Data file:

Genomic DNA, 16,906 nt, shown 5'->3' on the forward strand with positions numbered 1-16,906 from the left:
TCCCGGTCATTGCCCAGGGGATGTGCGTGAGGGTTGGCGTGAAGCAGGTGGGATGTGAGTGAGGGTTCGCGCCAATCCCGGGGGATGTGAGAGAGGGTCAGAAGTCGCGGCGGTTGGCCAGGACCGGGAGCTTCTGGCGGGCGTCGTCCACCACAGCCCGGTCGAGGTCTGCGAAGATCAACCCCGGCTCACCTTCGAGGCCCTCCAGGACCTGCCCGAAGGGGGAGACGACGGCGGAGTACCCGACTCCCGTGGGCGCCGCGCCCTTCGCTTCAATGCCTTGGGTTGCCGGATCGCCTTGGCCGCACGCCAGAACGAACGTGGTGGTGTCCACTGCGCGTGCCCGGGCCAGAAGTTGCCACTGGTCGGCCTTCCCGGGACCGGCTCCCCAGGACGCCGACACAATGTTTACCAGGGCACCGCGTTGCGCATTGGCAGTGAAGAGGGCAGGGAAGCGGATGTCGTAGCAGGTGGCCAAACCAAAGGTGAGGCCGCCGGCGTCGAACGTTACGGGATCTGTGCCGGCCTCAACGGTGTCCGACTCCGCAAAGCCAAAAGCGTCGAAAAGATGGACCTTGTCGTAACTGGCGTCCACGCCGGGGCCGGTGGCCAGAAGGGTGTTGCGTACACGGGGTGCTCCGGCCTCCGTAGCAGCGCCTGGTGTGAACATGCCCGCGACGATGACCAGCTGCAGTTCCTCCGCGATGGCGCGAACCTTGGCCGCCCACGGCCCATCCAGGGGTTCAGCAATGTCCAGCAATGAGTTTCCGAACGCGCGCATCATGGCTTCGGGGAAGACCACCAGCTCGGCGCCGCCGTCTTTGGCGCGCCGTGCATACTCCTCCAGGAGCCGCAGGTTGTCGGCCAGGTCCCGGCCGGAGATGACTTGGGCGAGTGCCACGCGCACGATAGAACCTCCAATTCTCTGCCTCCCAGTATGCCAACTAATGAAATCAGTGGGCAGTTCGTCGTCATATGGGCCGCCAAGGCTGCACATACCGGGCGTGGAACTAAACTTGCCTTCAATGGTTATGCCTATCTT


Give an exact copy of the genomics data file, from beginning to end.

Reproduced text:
Genomic DNA, 16,906 nt, shown 5'->3' on the forward strand with positions numbered 1-16,906 from the left:
TCCCGGTCATTGCCCAGGGGATGTGCGTGAGGGTTGGCGTGAAGCAGGTGGGATGTGAGTGAGGGTTCGCGCCAATCCCGGGGGATGTGAGAGAGGGTCAGAAGTCGCGGCGGTTGGCCAGGACCGGGAGCTTCTGGCGGGCGTCGTCCACCACAGCCCGGTCGAGGTCTGCGAAGATCAACCCCGGCTCACCTTCGAGGCCCTCCAGGACCTGCCCGAAGGGGGAGACGACGGCGGAGTACCCGACTCCCGTGGGCGCCGCGCCCTTCGCTTCAATGCCTTGGGTTGCCGGATCGCCTTGGCCGCACGCCAGAACGAACGTGGTGGTGTCCACTGCGCGTGCCCGGGCCAGAAGTTGCCACTGGTCGGCCTTCCCGGGACCGGCTCCCCAGGACGCCGACACAATGTTTACCAGGGCACCGCGTTGCGCATTGGCAGTGAAGAGGGCAGGGAAGCGGATGTCGTAGCAGGTGGCCAAACCAAAGGTGAGGCCGCCGGCGTCGAACGTTACGGGATCTGTGCCGGCCTCAACGGTGTCCGACTCCGCAAAGCCAAAAGCGTCGAAAAGATGGACCTTGTCGTAACTGGCGTCCACGCCGGGGCCGGTGGCCAGAAGGGTGTTGCGTACACGGGGTGCTCCGGCCTCCGTAGCAGCGCCTGGTGTGAACATGCCCGCGACGATGACCAGCTGCAGTTCCTCCGCGATGGCGCGAACCTTGGCCGCCCACGGCCCATCCAGGGGTTCAGCAATGTCCAGCAATGAGTTTCCGAACGCGCGCATCATGGCTTCGGGGAAGACCACCAGCTCGGCGCCGCCGTCTTTGGCGCGCCGTGCATACTCCTCCAGGAGCCGCAGGTTGTCGGCCAGGTCCCGGCCGGAGATGACTTGGGCGAGTGCCACGCGCACGATAGAACCTCCAATTCTCTGCCTCCCAGTATGCCAACTAATGAAATCAGTGGGCAGTTCGTCGTCATATGGGCCGCCAAGGCTGCACATACCGGGCGTGGAACTAAACTTGCCTTCAATGGTTATGCCTATCTT